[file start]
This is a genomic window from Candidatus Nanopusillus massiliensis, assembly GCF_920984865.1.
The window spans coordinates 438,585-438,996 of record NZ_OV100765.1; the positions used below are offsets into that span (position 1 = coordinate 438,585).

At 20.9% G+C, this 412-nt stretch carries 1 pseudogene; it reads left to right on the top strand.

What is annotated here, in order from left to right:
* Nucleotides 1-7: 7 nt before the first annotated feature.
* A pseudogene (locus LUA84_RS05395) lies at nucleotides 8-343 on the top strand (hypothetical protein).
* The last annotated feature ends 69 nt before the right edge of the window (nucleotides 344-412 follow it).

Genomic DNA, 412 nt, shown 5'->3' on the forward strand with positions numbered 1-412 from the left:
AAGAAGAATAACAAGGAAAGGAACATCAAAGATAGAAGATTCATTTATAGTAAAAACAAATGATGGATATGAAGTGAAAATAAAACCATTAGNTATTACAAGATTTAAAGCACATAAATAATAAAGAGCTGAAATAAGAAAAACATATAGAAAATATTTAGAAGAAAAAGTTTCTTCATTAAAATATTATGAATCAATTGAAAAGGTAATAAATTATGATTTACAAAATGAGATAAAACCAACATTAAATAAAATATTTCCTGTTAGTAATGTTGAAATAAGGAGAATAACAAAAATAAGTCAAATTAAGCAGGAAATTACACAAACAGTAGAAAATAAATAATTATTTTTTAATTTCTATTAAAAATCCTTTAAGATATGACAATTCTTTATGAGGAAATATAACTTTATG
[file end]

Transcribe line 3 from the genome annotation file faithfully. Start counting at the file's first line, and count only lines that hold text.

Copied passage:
At 20.9% G+C, this 412-nt stretch carries 1 pseudogene; it reads left to right on the top strand.